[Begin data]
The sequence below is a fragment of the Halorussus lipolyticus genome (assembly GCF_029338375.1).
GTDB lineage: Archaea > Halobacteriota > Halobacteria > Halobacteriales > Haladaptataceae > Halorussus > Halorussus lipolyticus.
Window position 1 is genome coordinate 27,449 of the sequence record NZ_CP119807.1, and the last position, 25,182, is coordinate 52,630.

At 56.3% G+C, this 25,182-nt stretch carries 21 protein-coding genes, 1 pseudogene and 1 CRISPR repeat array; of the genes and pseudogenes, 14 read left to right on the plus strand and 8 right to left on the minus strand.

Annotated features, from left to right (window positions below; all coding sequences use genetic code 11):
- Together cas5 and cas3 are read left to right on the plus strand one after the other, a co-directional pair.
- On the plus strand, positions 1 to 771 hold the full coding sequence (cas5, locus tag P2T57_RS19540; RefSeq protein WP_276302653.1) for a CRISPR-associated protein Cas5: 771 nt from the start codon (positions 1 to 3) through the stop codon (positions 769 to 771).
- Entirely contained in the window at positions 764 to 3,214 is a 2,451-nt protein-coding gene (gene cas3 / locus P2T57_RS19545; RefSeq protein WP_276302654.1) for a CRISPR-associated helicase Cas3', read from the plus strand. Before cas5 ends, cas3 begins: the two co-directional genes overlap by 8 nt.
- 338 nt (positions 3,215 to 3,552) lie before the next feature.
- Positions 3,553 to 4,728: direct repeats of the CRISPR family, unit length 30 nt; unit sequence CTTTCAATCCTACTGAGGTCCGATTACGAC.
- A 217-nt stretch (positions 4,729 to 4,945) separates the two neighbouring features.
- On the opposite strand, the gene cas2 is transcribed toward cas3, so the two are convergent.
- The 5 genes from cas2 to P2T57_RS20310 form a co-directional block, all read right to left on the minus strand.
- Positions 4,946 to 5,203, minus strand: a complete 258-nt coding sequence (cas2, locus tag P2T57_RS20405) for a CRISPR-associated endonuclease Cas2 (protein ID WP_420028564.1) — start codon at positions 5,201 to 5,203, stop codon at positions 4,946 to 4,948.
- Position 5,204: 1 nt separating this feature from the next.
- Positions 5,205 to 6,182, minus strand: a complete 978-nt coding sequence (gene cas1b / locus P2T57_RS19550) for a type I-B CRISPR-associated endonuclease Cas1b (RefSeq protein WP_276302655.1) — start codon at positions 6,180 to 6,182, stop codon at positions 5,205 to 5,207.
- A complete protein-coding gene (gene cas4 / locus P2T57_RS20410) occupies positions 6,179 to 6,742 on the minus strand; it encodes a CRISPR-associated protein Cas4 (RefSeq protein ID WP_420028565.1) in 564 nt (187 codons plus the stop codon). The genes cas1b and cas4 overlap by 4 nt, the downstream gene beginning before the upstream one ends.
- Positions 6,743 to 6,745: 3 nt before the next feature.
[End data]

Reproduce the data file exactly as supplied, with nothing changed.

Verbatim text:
The sequence below is a fragment of the Halorussus lipolyticus genome (assembly GCF_029338375.1).
GTDB lineage: Archaea > Halobacteriota > Halobacteria > Halobacteriales > Haladaptataceae > Halorussus > Halorussus lipolyticus.
Window position 1 is genome coordinate 27,449 of the sequence record NZ_CP119807.1, and the last position, 25,182, is coordinate 52,630.

At 56.3% G+C, this 25,182-nt stretch carries 21 protein-coding genes, 1 pseudogene and 1 CRISPR repeat array; of the genes and pseudogenes, 14 read left to right on the plus strand and 8 right to left on the minus strand.

Annotated features, from left to right (window positions below; all coding sequences use genetic code 11):
- Together cas5 and cas3 are read left to right on the plus strand one after the other, a co-directional pair.
- On the plus strand, positions 1 to 771 hold the full coding sequence (cas5, locus tag P2T57_RS19540; RefSeq protein WP_276302653.1) for a CRISPR-associated protein Cas5: 771 nt from the start codon (positions 1 to 3) through the stop codon (positions 769 to 771).
- Entirely contained in the window at positions 764 to 3,214 is a 2,451-nt protein-coding gene (gene cas3 / locus P2T57_RS19545; RefSeq protein WP_276302654.1) for a CRISPR-associated helicase Cas3', read from the plus strand. Before cas5 ends, cas3 begins: the two co-directional genes overlap by 8 nt.
- 338 nt (positions 3,215 to 3,552) lie before the next feature.
- Positions 3,553 to 4,728: direct repeats of the CRISPR family, unit length 30 nt; unit sequence CTTTCAATCCTACTGAGGTCCGATTACGAC.
- A 217-nt stretch (positions 4,729 to 4,945) separates the two neighbouring features.
- On the opposite strand, the gene cas2 is transcribed toward cas3, so the two are convergent.
- The 5 genes from cas2 to P2T57_RS20310 form a co-directional block, all read right to left on the minus strand.
- Positions 4,946 to 5,203, minus strand: a complete 258-nt coding sequence (cas2, locus tag P2T57_RS20405) for a CRISPR-associated endonuclease Cas2 (protein ID WP_420028564.1) — start codon at positions 5,201 to 5,203, stop codon at positions 4,946 to 4,948.
- Position 5,204: 1 nt separating this feature from the next.
- Positions 5,205 to 6,182, minus strand: a complete 978-nt coding sequence (gene cas1b / locus P2T57_RS19550) for a type I-B CRISPR-associated endonuclease Cas1b (RefSeq protein WP_276302655.1) — start codon at positions 6,180 to 6,182, stop codon at positions 5,205 to 5,207.
- A complete protein-coding gene (gene cas4 / locus P2T57_RS20410) occupies positions 6,179 to 6,742 on the minus strand; it encodes a CRISPR-associated protein Cas4 (RefSeq protein ID WP_420028565.1) in 564 nt (187 codons plus the stop codon). The genes cas1b and cas4 overlap by 4 nt, the downstream gene beginning before the upstream one ends.
- Positions 6,743 to 6,745: 3 nt before the next feature.